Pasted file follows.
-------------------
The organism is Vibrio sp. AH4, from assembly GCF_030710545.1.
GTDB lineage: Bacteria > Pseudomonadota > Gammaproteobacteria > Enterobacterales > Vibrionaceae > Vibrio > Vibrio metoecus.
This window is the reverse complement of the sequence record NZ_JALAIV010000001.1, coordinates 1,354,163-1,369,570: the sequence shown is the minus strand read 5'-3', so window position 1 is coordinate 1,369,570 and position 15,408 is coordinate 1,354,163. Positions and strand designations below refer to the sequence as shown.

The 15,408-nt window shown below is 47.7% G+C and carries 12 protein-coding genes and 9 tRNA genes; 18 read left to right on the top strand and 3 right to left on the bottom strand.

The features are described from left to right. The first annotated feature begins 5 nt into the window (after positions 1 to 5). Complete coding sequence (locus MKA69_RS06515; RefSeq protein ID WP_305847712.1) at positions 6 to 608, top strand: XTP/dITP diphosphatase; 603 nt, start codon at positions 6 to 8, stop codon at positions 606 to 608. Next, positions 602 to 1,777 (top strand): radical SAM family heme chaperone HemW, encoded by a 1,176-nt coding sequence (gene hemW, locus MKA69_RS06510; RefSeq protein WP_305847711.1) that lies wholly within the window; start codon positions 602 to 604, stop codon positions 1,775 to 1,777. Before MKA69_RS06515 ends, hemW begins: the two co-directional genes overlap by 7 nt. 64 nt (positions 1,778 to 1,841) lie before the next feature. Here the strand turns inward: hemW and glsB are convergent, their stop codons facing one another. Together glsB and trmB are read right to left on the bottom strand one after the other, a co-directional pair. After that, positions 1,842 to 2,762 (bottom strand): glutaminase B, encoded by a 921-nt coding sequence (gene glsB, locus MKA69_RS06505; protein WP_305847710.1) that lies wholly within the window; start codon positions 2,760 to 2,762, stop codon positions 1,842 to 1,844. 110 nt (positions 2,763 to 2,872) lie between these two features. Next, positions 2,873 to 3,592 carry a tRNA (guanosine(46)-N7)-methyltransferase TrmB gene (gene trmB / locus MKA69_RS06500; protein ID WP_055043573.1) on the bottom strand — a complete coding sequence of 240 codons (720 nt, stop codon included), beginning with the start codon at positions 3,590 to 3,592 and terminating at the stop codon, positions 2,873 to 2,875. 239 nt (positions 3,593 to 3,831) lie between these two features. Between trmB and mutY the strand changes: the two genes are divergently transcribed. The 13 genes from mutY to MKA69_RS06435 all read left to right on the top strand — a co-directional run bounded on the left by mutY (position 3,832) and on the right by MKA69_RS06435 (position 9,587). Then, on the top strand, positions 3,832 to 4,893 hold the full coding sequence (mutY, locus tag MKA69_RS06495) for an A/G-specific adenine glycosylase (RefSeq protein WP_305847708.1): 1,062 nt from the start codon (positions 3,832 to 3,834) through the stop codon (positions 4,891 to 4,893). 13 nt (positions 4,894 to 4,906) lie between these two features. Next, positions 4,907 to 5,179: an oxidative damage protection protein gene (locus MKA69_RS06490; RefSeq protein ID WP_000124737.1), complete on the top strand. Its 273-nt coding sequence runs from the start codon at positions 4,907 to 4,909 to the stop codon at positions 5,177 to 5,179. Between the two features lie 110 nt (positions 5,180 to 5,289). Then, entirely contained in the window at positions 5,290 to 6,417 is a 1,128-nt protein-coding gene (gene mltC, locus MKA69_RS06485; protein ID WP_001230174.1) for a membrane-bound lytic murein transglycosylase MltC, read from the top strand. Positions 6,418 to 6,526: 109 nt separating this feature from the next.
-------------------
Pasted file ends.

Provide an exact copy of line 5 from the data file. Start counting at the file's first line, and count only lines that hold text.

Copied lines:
The features are described from left to right. The first annotated feature begins 5 nt into the window (after positions 1 to 5). Complete coding sequence (locus MKA69_RS06515; RefSeq protein ID WP_305847712.1) at positions 6 to 608, top strand: XTP/dITP diphosphatase; 603 nt, start codon at positions 6 to 8, stop codon at positions 606 to 608. Next, positions 602 to 1,777 (top strand): radical SAM family heme chaperone HemW, encoded by a 1,176-nt coding sequence (gene hemW, locus MKA69_RS06510; RefSeq protein WP_305847711.1) that lies wholly within the window; start codon positions 602 to 604, stop codon positions 1,775 to 1,777. Before MKA69_RS06515 ends, hemW begins: the two co-directional genes overlap by 7 nt. 64 nt (positions 1,778 to 1,841) lie before the next feature. Here the strand turns inward: hemW and glsB are convergent, their stop codons facing one another. Together glsB and trmB are read right to left on the bottom strand one after the other, a co-directional pair. After that, positions 1,842 to 2,762 (bottom strand): glutaminase B, encoded by a 921-nt coding sequence (gene glsB, locus MKA69_RS06505; protein WP_305847710.1) that lies wholly within the window; start codon positions 2,760 to 2,762, stop codon positions 1,842 to 1,844. 110 nt (positions 2,763 to 2,872) lie between these two features. Next, positions 2,873 to 3,592 carry a tRNA (guanosine(46)-N7)-methyltransferase TrmB gene (gene trmB / locus MKA69_RS06500; protein ID WP_055043573.1) on the bottom strand — a complete coding sequence of 240 codons (720 nt, stop codon included), beginning with the start codon at positions 3,590 to 3,592 and terminating at the stop codon, positions 2,873 to 2,875. 239 nt (positions 3,593 to 3,831) lie between these two features. Between trmB and mutY the strand changes: the two genes are divergently transcribed. The 13 genes from mutY to MKA69_RS06435 all read left to right on the top strand — a co-directional run bounded on the left by mutY (position 3,832) and on the right by MKA69_RS06435 (position 9,587). Then, on the top strand, positions 3,832 to 4,893 hold the full coding sequence (mutY, locus tag MKA69_RS06495) for an A/G-specific adenine glycosylase (RefSeq protein WP_305847708.1): 1,062 nt from the start codon (positions 3,832 to 3,834) through the stop codon (positions 4,891 to 4,893). 13 nt (positions 4,894 to 4,906) lie between these two features. Next, positions 4,907 to 5,179: an oxidative damage protection protein gene (locus MKA69_RS06490; RefSeq protein ID WP_000124737.1), complete on the top strand. Its 273-nt coding sequence runs from the start codon at positions 4,907 to 4,909 to the stop codon at positions 5,177 to 5,179. Between the two features lie 110 nt (positions 5,180 to 5,289). Then, entirely contained in the window at positions 5,290 to 6,417 is a 1,128-nt protein-coding gene (gene mltC, locus MKA69_RS06485; protein ID WP_001230174.1) for a membrane-bound lytic murein transglycosylase MltC, read from the top strand. Positions 6,418 to 6,526: 109 nt separating this feature from the next.